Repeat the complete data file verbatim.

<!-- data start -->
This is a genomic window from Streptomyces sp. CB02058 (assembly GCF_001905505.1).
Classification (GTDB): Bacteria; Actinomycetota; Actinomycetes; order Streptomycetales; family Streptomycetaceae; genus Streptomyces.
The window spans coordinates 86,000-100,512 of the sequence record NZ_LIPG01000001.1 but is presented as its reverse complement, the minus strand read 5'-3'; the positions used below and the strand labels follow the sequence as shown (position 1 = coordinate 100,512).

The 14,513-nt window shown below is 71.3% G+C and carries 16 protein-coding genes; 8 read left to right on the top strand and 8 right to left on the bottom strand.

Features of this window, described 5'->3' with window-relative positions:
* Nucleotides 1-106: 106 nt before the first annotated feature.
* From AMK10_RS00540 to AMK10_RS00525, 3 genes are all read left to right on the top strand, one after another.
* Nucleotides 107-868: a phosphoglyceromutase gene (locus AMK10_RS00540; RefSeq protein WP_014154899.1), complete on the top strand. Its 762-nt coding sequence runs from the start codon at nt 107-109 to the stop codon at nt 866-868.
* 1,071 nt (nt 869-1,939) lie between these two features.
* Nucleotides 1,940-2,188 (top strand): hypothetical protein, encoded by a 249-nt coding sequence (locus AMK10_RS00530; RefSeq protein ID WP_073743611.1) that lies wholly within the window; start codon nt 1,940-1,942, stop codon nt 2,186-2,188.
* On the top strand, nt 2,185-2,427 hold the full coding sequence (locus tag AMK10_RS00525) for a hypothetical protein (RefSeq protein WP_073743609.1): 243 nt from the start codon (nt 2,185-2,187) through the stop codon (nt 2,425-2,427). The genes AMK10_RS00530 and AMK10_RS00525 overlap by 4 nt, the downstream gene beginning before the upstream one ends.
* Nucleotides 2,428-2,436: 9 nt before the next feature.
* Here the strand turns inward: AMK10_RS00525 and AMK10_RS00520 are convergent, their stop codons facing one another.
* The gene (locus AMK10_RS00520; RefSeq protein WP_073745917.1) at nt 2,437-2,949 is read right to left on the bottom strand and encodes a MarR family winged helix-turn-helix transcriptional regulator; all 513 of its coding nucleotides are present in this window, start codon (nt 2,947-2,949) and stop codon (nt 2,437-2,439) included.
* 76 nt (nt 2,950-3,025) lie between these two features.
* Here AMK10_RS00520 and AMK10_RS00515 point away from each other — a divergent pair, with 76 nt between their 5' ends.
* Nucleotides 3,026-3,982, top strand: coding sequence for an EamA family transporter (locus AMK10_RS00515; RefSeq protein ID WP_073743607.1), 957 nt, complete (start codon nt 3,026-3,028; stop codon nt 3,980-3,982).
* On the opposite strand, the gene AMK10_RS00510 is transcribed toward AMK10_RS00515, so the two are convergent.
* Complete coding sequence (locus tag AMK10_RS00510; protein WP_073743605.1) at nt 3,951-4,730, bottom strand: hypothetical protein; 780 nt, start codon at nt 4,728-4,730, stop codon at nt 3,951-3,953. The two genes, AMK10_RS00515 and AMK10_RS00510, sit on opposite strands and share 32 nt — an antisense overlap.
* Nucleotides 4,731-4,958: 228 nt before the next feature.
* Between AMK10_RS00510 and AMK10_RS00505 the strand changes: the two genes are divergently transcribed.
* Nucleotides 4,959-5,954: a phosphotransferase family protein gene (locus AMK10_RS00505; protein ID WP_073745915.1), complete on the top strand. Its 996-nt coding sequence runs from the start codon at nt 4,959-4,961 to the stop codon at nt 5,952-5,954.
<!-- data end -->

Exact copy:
This is a genomic window from Streptomyces sp. CB02058 (assembly GCF_001905505.1).
Classification (GTDB): Bacteria; Actinomycetota; Actinomycetes; order Streptomycetales; family Streptomycetaceae; genus Streptomyces.
The window spans coordinates 86,000-100,512 of the sequence record NZ_LIPG01000001.1 but is presented as its reverse complement, the minus strand read 5'-3'; the positions used below and the strand labels follow the sequence as shown (position 1 = coordinate 100,512).

The 14,513-nt window shown below is 71.3% G+C and carries 16 protein-coding genes; 8 read left to right on the top strand and 8 right to left on the bottom strand.

Features of this window, described 5'->3' with window-relative positions:
* Nucleotides 1-106: 106 nt before the first annotated feature.
* From AMK10_RS00540 to AMK10_RS00525, 3 genes are all read left to right on the top strand, one after another.
* Nucleotides 107-868: a phosphoglyceromutase gene (locus AMK10_RS00540; RefSeq protein WP_014154899.1), complete on the top strand. Its 762-nt coding sequence runs from the start codon at nt 107-109 to the stop codon at nt 866-868.
* 1,071 nt (nt 869-1,939) lie between these two features.
* Nucleotides 1,940-2,188 (top strand): hypothetical protein, encoded by a 249-nt coding sequence (locus AMK10_RS00530; RefSeq protein ID WP_073743611.1) that lies wholly within the window; start codon nt 1,940-1,942, stop codon nt 2,186-2,188.
* On the top strand, nt 2,185-2,427 hold the full coding sequence (locus tag AMK10_RS00525) for a hypothetical protein (RefSeq protein WP_073743609.1): 243 nt from the start codon (nt 2,185-2,187) through the stop codon (nt 2,425-2,427). The genes AMK10_RS00530 and AMK10_RS00525 overlap by 4 nt, the downstream gene beginning before the upstream one ends.
* Nucleotides 2,428-2,436: 9 nt before the next feature.
* Here the strand turns inward: AMK10_RS00525 and AMK10_RS00520 are convergent, their stop codons facing one another.
* The gene (locus AMK10_RS00520; RefSeq protein WP_073745917.1) at nt 2,437-2,949 is read right to left on the bottom strand and encodes a MarR family winged helix-turn-helix transcriptional regulator; all 513 of its coding nucleotides are present in this window, start codon (nt 2,947-2,949) and stop codon (nt 2,437-2,439) included.
* 76 nt (nt 2,950-3,025) lie between these two features.
* Here AMK10_RS00520 and AMK10_RS00515 point away from each other — a divergent pair, with 76 nt between their 5' ends.
* Nucleotides 3,026-3,982, top strand: coding sequence for an EamA family transporter (locus AMK10_RS00515; RefSeq protein ID WP_073743607.1), 957 nt, complete (start codon nt 3,026-3,028; stop codon nt 3,980-3,982).
* On the opposite strand, the gene AMK10_RS00510 is transcribed toward AMK10_RS00515, so the two are convergent.
* Complete coding sequence (locus tag AMK10_RS00510; protein WP_073743605.1) at nt 3,951-4,730, bottom strand: hypothetical protein; 780 nt, start codon at nt 4,728-4,730, stop codon at nt 3,951-3,953. The two genes, AMK10_RS00515 and AMK10_RS00510, sit on opposite strands and share 32 nt — an antisense overlap.
* Nucleotides 4,731-4,958: 228 nt before the next feature.
* Between AMK10_RS00510 and AMK10_RS00505 the strand changes: the two genes are divergently transcribed.
* Nucleotides 4,959-5,954: a phosphotransferase family protein gene (locus AMK10_RS00505; protein ID WP_073745915.1), complete on the top strand. Its 996-nt coding sequence runs from the start codon at nt 4,959-4,961 to the stop codon at nt 5,952-5,954.